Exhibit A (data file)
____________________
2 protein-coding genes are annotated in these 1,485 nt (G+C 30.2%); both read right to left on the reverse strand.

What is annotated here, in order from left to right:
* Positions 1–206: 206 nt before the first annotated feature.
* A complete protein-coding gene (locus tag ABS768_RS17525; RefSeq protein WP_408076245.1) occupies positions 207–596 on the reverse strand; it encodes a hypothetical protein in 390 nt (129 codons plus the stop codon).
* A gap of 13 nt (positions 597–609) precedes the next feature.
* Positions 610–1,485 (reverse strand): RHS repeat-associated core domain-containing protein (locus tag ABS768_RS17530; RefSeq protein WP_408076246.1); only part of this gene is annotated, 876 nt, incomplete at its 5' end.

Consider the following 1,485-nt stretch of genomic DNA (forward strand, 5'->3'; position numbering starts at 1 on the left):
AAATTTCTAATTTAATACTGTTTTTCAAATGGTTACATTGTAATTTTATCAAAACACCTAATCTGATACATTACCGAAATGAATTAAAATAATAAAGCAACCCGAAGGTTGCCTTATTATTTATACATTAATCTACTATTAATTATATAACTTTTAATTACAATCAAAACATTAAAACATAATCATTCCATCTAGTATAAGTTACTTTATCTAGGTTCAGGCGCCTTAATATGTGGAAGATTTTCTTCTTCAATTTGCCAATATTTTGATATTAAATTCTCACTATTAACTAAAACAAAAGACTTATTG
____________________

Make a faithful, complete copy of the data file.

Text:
2 protein-coding genes are annotated in these 1,485 nt (G+C 30.2%); both read right to left on the reverse strand.

What is annotated here, in order from left to right:
* Positions 1–206: 206 nt before the first annotated feature.
* A complete protein-coding gene (locus tag ABS768_RS17525; RefSeq protein WP_408076245.1) occupies positions 207–596 on the reverse strand; it encodes a hypothetical protein in 390 nt (129 codons plus the stop codon).
* A gap of 13 nt (positions 597–609) precedes the next feature.
* Positions 610–1,485 (reverse strand): RHS repeat-associated core domain-containing protein (locus tag ABS768_RS17530; RefSeq protein WP_408076246.1); only part of this gene is annotated, 876 nt, incomplete at its 5' end.

Consider the following 1,485-nt stretch of genomic DNA (forward strand, 5'->3'; position numbering starts at 1 on the left):
AAATTTCTAATTTAATACTGTTTTTCAAATGGTTACATTGTAATTTTATCAAAACACCTAATCTGATACATTACCGAAATGAATTAAAATAATAAAGCAACCCGAAGGTTGCCTTATTATTTATACATTAATCTACTATTAATTATATAACTTTTAATTACAATCAAAACATTAAAACATAATCATTCCATCTAGTATAAGTTACTTTATCTAGGTTCAGGCGCCTTAATATGTGGAAGATTTTCTTCTTCAATTTGCCAATATTTTGATATTAAATTCTCACTATTAACTAAAACAAAAGACTTATTG